Maserati still the best performing region worldwide in relative terms. And the company aims to accelerate growth across the Gulf.
Maserati aims to stay in the race
Maserati, the luxury Italian car maker with a Formula One pedigree that includes the late multi-world champion Juan Manuel Fangio, saw sales in the Middle East and Africa slow last year. However, for the marque, it was still the best performing region worldwide in relative terms. And the company aims to accelerate growth across the Gulf.
"We have lost a bit of our market share in the first two months of the year that we are trying to recover," said Umberto Cini, the managing director of Maserati in the Middle East and Africa. "The market is a bit aggressive right now. There are definitely new competitors in the game that are quite strong, and again we have to find our own tools to be competitive." The car maker is fighting back and will try to entice buyers with new incentives in the coming weeks.
Maserati sales in the Middle East and Africa last year dropped by 11 per cent, Mr Cini said. That performance puts the Middle East and Africa far ahead of Spain, Japan and the UK, where sales dropped by 85 per cent, 69 per cent and 59 per cent, respectively. The overall UAE car market shrank by an estimated 8.5 per cent last year, selling about 324,900 vehicles, the London-based research consultancy Business Monitor International said. It has forecast 8 per cent growth for this year.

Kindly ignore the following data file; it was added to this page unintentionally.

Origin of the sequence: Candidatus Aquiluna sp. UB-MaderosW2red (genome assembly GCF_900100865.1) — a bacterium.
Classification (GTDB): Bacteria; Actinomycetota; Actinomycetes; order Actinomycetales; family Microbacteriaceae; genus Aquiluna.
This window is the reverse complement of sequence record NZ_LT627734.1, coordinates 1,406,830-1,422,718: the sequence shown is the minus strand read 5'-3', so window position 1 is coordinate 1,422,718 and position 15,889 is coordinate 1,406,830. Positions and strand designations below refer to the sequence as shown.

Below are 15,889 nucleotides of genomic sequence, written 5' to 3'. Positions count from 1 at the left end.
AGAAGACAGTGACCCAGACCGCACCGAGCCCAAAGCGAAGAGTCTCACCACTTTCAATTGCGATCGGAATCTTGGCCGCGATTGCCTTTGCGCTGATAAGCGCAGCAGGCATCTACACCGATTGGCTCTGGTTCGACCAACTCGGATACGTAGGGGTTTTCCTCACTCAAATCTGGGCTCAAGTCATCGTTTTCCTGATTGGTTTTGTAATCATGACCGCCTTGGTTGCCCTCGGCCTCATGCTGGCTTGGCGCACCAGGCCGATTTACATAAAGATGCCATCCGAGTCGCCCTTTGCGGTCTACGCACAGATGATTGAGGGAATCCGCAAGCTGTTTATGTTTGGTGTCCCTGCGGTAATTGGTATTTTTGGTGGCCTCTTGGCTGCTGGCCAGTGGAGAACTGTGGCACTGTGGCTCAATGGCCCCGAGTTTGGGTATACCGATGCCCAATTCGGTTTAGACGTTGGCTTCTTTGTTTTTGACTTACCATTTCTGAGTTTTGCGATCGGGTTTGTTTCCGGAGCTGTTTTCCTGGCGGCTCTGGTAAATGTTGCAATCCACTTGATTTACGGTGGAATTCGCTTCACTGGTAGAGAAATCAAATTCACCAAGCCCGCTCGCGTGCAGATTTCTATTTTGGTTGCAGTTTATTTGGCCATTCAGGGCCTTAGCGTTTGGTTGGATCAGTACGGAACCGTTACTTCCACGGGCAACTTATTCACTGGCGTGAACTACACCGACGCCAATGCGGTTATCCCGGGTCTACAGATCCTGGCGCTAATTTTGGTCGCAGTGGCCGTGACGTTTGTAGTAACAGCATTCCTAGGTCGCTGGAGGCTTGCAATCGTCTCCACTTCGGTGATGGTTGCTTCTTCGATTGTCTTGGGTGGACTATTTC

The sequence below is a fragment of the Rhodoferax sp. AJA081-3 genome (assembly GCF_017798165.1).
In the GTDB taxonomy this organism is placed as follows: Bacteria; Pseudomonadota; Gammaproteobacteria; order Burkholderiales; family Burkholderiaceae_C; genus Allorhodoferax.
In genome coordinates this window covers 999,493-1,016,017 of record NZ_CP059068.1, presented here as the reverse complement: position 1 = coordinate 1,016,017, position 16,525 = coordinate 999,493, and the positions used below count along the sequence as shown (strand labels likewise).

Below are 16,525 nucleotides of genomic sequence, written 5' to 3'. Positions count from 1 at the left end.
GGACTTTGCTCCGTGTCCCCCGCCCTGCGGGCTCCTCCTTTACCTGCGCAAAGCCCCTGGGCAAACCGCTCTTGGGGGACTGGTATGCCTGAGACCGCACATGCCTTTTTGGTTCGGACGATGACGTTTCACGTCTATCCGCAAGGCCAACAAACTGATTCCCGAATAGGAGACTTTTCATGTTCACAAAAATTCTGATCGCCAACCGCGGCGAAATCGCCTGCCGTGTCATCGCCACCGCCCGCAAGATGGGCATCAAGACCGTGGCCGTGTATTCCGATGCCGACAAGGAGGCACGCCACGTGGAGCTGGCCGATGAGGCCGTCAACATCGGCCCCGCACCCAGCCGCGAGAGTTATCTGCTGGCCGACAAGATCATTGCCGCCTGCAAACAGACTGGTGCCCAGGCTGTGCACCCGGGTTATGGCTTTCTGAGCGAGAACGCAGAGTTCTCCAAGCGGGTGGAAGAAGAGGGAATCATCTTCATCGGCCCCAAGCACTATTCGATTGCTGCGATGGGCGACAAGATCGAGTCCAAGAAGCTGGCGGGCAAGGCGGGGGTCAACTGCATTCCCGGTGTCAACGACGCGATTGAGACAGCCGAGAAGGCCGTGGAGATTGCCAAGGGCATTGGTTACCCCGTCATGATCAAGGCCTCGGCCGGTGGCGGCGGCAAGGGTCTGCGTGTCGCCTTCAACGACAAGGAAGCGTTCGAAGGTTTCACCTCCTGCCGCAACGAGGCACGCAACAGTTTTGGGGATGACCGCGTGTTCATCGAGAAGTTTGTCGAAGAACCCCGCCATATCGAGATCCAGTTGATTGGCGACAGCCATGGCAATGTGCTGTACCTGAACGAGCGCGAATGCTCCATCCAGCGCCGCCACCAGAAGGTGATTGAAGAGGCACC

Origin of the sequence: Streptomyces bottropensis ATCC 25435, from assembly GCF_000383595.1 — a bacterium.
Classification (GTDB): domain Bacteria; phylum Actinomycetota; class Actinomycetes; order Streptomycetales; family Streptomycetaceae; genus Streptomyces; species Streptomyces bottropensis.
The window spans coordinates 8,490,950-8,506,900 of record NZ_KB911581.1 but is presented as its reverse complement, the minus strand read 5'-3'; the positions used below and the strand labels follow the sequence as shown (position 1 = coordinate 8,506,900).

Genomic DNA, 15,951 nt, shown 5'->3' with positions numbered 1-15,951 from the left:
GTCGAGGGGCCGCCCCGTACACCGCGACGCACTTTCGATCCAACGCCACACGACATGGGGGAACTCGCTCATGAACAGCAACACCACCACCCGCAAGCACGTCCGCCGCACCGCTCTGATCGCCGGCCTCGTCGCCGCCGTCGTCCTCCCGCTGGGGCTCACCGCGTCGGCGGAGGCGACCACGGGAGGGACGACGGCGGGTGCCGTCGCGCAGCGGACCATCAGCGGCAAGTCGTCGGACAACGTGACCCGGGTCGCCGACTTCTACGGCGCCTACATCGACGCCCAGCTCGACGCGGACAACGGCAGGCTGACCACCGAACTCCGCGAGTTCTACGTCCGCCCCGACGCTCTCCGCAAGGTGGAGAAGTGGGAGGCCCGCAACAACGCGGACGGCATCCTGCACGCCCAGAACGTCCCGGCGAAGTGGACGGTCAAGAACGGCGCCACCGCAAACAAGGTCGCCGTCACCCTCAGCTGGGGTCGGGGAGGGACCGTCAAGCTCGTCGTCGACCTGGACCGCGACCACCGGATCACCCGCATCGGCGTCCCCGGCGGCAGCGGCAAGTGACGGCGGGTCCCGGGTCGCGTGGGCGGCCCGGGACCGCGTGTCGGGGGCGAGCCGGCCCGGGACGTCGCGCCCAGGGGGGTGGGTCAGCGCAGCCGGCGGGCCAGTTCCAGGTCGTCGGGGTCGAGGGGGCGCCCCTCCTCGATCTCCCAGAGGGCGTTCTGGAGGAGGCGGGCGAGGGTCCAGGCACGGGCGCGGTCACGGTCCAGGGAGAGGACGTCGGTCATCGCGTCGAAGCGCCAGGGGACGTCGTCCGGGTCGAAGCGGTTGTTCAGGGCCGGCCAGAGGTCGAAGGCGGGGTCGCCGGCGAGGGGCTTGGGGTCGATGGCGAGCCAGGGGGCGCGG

Maserati found itself pinned back despite the launch of a long-awaited new model. In September last year, the Maserati GranCabrio, the first four-seat convertible in the car maker's history, made its world debut at the Frankfurt Motor Show. Regional sales dipped by 11 per cent, to about 500 cars. Maserati is also looking to expand its reach beyond its current bases in the GCC, Lebanon, Egypt and South Africa, he said. It is eyeing entry into Jordan, Syria, Morocco and Iran but does not have a firm timetable for when to make the leap, said Mr Cini.
Instead, Maserati has a measured outlook for this year, he said. "We want to follow the market," Mr Cini said. "We want to keep a piece of our pie and keep it as it is until the end of the year." However, he is no doubt hoping the Maserati roar that has so entranced the car's fans will echo louder this year. firstname.lastname@example.org